GSA Connects 2022 meeting in Denver, Colorado

Paper No. 253-12
Presentation Time: 4:15 PM


HOLT, William1, BAHADORI, Alireza2, FENG, Ran3, RASBURY, E. Troy1, LOUGHNEY, Katharine4, POTOCHNIK, Andre5 and WARD, W. Bruce6, (1)Department of Geosciences, Stony Brook University, Stony Brook, NY 11794, (2)Lamont-Doherty Earth Observatory, Columbia University in the City of New York, Palisades, NY 10027, (3)Department of Geosciences, Stony Brook University, Stony Brook, NY 11794; Department of Geosciences, University of Connecticut, Storrs, CT 06269, (4)Department of Geology, University of Georgia, 210 Field Street, Athens, GA 30602, (5)School of Earth and Space Exploration, Arizona State University, Tempe, AZ, Tempe, AZ 85287, (6)e4sciences, Sandy Hook, CT 06482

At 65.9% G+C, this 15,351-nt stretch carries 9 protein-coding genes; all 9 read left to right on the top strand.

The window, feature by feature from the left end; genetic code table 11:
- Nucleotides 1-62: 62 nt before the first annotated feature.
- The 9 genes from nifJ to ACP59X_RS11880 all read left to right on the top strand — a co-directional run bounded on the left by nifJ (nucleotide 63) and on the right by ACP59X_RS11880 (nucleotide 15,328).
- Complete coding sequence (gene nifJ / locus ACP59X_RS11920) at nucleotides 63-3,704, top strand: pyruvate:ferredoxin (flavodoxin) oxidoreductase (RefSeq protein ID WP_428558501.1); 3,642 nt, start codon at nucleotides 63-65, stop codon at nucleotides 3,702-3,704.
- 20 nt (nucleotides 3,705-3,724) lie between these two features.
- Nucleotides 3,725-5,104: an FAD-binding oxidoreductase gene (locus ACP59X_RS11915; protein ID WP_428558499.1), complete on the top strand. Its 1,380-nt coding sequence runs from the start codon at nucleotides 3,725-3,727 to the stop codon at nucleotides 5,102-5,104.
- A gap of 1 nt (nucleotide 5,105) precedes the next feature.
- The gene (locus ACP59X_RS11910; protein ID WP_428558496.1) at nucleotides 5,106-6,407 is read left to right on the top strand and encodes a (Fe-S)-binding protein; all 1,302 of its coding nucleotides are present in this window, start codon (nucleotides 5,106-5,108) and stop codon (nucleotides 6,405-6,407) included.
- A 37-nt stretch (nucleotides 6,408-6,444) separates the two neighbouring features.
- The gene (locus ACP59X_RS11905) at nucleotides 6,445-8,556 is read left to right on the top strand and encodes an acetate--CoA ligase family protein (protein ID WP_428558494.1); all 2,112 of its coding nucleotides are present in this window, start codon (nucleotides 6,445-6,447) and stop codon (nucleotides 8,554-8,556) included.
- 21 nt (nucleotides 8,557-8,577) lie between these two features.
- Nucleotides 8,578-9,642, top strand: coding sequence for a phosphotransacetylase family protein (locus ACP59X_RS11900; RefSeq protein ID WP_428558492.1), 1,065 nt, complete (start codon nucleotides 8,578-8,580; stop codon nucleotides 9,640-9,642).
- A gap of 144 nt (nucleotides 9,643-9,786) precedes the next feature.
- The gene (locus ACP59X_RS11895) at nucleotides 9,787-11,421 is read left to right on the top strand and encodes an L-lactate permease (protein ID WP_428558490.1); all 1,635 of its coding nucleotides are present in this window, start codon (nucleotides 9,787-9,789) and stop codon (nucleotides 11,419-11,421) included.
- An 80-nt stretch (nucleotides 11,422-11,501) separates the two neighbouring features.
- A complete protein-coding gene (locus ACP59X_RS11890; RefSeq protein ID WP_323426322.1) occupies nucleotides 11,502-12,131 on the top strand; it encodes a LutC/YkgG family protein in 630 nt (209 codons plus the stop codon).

Here we test landscape evolution models superimposed on dynamic models of the Southwest Cordillera from the late Eocene to present. We use the reconstructions from Bahadori et al. (2018) and the lithosphere dynamic model from Bahadori and Holt (2019) as a starting basis for horizontal and vertical movements of the SW Cordillera over time. We test hybrid dynamic models that involve the addition of vertical movements associated with the evolution of dynamic topography, linked to mantle flow history. Using estimates for 3-D displacements over time and rainfall maps from climate models, we model landscape evolution. Model outputs of sedimentation are compared with the timing and distribution of sediment packages provided by the Macrostrat Database. In this way we can test the influence of competing published dynamic models, which predict a different timing for uplift and tilt of the Colorado Plateau and surrounding regions. Models run to date produce three major phases of drainage evolution: (1) NE-E drainage from the Mogollon Highlands and Nevadaplano onto the Colorado Plateau (Rim Gravels), (2) a major drainage reversal in the middle Miocene that corresponds with a large increase in sediment flux in the southern Basin and Range and coastal regions and (3) final cutting of the Grand Canyon following the opening of the Colorado River Extensional Corridor.